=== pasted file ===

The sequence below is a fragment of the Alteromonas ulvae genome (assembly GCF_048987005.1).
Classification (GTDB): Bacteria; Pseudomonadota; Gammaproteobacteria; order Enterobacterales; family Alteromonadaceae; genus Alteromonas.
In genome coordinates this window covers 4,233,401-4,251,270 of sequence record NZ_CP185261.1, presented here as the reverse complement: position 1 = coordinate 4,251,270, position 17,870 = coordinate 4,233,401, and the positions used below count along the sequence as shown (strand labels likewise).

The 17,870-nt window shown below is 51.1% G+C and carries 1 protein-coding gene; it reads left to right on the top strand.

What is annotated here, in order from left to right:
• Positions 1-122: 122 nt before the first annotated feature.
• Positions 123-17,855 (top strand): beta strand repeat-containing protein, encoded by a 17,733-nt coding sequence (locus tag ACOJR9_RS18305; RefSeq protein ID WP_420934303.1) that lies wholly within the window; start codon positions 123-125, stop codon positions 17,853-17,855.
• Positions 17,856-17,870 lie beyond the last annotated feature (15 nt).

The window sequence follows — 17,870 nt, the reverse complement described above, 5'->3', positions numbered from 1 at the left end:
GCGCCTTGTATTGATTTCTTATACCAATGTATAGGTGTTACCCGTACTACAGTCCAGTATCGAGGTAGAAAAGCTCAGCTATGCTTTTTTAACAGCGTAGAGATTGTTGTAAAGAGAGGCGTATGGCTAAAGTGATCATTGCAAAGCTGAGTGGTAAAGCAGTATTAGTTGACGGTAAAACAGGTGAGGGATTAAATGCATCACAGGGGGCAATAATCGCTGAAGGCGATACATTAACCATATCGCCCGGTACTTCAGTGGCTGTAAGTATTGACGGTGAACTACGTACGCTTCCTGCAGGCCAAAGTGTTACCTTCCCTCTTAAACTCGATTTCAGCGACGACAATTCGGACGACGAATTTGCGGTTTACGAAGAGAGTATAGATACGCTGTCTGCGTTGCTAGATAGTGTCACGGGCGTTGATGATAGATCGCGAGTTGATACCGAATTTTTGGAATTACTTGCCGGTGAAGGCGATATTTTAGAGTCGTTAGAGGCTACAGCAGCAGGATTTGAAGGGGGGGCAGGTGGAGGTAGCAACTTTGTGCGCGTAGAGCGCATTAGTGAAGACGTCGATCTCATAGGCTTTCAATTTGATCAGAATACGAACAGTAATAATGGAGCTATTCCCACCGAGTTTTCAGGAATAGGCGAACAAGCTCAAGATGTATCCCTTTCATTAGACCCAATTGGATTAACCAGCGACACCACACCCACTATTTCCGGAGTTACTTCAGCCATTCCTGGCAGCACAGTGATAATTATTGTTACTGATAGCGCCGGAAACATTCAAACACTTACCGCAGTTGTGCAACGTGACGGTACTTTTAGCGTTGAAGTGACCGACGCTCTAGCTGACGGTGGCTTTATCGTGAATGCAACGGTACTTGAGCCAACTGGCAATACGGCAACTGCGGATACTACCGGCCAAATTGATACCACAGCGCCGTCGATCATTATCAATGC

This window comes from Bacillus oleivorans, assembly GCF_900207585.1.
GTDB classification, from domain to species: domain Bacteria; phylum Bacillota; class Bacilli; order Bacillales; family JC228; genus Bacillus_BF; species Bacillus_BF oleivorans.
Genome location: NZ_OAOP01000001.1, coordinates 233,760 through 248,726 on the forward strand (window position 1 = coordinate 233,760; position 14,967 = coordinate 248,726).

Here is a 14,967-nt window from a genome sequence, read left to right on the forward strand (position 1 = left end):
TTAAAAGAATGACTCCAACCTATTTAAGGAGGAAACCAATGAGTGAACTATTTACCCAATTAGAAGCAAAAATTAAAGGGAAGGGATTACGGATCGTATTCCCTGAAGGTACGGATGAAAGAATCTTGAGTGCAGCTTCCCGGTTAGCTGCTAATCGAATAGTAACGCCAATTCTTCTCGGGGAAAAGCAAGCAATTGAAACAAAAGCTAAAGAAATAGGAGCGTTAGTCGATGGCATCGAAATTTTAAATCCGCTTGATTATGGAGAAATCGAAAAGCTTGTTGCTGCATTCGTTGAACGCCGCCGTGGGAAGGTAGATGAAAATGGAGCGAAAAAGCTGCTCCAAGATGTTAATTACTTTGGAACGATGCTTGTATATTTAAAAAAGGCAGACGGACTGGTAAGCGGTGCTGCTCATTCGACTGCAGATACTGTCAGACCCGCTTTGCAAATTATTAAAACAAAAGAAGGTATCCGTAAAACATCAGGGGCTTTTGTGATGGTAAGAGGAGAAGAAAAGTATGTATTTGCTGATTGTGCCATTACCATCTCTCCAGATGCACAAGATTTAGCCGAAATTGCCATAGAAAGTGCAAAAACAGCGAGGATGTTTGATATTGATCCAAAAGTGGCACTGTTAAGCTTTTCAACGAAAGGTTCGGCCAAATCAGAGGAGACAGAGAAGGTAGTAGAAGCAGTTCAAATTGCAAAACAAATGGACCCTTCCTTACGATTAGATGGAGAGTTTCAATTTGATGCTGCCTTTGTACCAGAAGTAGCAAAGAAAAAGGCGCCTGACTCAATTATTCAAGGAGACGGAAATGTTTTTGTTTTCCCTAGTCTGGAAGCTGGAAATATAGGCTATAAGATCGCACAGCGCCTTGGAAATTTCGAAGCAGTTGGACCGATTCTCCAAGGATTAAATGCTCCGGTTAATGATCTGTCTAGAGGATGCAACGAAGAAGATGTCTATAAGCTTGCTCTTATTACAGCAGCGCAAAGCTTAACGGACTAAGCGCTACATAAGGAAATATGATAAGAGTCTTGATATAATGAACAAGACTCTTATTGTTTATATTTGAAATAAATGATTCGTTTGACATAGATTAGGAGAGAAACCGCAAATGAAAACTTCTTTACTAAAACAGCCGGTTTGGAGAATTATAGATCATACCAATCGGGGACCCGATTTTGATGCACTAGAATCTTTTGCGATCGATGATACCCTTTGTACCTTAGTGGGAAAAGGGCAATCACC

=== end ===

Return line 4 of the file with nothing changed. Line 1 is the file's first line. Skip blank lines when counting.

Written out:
The 17,870-nt window shown below is 51.1% G+C and carries 1 protein-coding gene; it reads left to right on the top strand.